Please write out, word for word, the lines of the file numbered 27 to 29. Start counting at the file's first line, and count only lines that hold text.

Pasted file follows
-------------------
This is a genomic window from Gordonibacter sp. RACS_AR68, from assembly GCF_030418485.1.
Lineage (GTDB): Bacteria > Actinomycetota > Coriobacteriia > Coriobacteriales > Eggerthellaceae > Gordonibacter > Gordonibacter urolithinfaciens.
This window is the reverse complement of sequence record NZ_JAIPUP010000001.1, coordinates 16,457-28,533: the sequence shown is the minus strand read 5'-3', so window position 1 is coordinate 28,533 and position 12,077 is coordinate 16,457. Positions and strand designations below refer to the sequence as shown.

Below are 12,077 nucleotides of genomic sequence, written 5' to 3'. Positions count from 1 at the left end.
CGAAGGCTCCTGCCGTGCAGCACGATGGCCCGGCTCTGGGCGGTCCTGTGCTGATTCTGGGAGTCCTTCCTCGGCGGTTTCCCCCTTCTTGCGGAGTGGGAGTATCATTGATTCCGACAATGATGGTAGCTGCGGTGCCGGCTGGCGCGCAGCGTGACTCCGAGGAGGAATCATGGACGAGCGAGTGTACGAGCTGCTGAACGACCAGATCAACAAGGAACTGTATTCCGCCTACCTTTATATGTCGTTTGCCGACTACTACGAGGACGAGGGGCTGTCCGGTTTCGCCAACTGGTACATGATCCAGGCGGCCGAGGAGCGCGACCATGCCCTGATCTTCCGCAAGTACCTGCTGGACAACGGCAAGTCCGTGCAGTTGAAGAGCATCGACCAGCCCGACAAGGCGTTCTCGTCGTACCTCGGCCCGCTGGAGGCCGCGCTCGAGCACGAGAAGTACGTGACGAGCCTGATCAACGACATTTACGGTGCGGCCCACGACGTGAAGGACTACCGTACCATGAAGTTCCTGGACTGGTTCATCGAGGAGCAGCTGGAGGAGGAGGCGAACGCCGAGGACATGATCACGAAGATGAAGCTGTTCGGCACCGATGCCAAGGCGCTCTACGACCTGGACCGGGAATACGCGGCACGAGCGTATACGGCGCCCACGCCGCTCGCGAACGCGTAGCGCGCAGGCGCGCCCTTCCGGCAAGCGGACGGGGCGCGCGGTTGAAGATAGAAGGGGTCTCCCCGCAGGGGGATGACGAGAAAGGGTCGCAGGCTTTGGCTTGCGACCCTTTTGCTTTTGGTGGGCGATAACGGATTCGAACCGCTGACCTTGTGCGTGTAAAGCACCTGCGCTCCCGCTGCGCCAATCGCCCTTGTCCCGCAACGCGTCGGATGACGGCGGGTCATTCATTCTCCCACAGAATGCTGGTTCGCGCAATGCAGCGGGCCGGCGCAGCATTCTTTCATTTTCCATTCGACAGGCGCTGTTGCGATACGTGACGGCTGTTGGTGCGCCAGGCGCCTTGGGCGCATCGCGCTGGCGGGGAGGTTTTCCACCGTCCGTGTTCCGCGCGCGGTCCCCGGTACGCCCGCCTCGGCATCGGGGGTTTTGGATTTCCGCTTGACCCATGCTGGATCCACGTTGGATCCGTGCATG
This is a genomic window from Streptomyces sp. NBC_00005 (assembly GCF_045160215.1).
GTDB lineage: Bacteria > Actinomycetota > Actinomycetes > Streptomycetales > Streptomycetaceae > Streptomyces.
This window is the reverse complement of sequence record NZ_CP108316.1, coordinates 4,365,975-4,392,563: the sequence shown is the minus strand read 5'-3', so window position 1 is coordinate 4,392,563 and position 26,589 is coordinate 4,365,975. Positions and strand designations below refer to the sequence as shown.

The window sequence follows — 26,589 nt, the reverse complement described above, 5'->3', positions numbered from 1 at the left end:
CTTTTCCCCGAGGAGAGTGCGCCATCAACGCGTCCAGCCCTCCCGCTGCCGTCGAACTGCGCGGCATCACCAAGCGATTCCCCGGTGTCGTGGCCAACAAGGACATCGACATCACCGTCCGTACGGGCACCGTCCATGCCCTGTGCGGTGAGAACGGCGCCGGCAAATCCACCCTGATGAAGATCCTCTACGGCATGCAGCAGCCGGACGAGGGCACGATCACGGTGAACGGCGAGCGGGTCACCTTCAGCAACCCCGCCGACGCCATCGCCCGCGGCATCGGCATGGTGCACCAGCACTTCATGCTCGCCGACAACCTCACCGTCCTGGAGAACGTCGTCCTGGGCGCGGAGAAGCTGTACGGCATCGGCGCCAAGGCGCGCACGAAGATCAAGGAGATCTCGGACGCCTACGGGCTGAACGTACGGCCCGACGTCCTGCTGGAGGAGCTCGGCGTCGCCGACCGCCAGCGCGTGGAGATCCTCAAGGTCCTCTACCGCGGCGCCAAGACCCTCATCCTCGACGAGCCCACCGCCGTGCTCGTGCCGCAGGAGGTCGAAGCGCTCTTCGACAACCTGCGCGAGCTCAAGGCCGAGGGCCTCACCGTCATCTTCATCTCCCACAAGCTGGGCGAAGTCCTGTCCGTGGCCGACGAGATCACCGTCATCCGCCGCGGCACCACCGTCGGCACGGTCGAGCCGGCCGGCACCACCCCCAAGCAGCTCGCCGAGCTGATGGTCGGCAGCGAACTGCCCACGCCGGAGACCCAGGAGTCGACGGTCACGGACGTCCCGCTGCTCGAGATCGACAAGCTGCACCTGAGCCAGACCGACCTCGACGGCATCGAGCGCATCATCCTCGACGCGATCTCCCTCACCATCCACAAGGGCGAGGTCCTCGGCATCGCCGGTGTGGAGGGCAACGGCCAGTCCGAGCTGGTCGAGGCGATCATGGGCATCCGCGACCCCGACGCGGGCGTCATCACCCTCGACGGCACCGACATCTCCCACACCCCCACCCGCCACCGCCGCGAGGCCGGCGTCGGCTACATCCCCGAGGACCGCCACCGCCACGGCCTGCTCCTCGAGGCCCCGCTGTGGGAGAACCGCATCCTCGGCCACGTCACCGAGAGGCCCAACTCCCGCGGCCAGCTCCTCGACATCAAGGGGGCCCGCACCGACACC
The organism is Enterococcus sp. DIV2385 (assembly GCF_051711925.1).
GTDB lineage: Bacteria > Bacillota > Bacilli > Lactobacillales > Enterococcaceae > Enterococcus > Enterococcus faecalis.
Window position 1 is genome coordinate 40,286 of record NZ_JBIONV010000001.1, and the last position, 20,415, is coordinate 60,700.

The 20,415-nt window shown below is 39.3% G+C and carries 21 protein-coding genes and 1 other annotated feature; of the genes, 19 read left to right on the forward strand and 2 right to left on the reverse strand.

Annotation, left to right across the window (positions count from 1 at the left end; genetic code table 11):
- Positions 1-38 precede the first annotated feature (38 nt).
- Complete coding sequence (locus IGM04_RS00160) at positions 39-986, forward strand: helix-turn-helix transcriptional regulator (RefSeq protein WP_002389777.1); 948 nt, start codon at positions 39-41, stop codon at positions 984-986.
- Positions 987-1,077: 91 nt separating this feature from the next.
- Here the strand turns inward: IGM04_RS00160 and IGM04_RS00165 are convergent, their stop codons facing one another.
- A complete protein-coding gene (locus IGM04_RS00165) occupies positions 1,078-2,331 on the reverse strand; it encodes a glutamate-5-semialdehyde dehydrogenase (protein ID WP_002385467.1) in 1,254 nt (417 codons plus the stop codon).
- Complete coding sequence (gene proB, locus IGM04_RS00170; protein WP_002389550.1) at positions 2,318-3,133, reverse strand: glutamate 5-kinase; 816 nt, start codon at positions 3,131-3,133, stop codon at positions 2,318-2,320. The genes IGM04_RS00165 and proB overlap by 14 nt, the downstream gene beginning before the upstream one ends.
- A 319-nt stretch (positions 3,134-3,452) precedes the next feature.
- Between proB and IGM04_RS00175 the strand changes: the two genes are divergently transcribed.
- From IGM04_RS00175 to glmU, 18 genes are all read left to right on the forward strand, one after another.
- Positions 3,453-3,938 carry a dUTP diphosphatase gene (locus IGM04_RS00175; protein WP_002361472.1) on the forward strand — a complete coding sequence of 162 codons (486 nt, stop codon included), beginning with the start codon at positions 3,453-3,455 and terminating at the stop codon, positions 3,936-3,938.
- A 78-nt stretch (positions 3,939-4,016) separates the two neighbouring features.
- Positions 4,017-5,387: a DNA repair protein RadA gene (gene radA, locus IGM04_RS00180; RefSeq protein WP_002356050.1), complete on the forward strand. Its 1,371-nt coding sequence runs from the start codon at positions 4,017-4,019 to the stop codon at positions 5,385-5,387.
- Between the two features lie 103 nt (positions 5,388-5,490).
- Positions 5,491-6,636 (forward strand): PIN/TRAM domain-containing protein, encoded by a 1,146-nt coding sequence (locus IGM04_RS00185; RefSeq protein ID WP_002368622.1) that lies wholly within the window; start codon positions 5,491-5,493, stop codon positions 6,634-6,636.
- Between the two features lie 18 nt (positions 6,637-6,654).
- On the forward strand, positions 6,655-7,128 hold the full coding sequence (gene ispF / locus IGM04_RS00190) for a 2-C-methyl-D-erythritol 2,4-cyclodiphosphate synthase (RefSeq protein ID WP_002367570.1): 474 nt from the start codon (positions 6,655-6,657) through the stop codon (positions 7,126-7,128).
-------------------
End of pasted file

- Positions 4,017-5,387: a DNA repair protein RadA gene (gene radA, locus IGM04_RS00180; RefSeq protein WP_002356050.1), complete on the forward strand. Its 1,371-nt coding sequence runs from the start codon at positions 4,017-4,019 to the stop codon at positions 5,385-5,387.
- Between the two features lie 103 nt (positions 5,388-5,490).
- Positions 5,491-6,636 (forward strand): PIN/TRAM domain-containing protein, encoded by a 1,146-nt coding sequence (locus IGM04_RS00185; RefSeq protein ID WP_002368622.1) that lies wholly within the window; start codon positions 5,491-5,493, stop codon positions 6,634-6,636.